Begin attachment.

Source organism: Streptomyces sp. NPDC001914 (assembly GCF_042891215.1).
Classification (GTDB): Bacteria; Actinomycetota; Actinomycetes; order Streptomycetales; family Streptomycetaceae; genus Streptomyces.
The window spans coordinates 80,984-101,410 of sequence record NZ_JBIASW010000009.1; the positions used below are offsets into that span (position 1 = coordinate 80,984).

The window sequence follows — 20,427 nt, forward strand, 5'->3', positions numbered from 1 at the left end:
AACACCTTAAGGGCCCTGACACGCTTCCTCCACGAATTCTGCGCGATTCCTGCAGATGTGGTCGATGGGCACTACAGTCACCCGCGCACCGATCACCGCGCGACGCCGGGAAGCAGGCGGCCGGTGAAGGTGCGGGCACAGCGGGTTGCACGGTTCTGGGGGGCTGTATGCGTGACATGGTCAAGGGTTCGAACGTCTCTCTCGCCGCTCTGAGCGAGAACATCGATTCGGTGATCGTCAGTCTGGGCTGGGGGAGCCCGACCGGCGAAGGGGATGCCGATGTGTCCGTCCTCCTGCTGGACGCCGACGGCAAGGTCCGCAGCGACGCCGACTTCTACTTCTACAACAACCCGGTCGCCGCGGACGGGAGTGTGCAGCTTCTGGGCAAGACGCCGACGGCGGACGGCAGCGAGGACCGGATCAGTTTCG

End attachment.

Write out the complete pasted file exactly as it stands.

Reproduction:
Source organism: Streptomyces sp. NPDC001914 (assembly GCF_042891215.1).
Classification (GTDB): Bacteria; Actinomycetota; Actinomycetes; order Streptomycetales; family Streptomycetaceae; genus Streptomyces.
The window spans coordinates 80,984-101,410 of sequence record NZ_JBIASW010000009.1; the positions used below are offsets into that span (position 1 = coordinate 80,984).

The window sequence follows — 20,427 nt, forward strand, 5'->3', positions numbered from 1 at the left end:
AACACCTTAAGGGCCCTGACACGCTTCCTCCACGAATTCTGCGCGATTCCTGCAGATGTGGTCGATGGGCACTACAGTCACCCGCGCACCGATCACCGCGCGACGCCGGGAAGCAGGCGGCCGGTGAAGGTGCGGGCACAGCGGGTTGCACGGTTCTGGGGGGCTGTATGCGTGACATGGTCAAGGGTTCGAACGTCTCTCTCGCCGCTCTGAGCGAGAACATCGATTCGGTGATCGTCAGTCTGGGCTGGGGGAGCCCGACCGGCGAAGGGGATGCCGATGTGTCCGTCCTCCTGCTGGACGCCGACGGCAAGGTCCGCAGCGACGCCGACTTCTACTTCTACAACAACCCGGTCGCCGCGGACGGGAGTGTGCAGCTTCTGGGCAAGACGCCGACGGCGGACGGCAGCGAGGACCGGATCAGTTTCG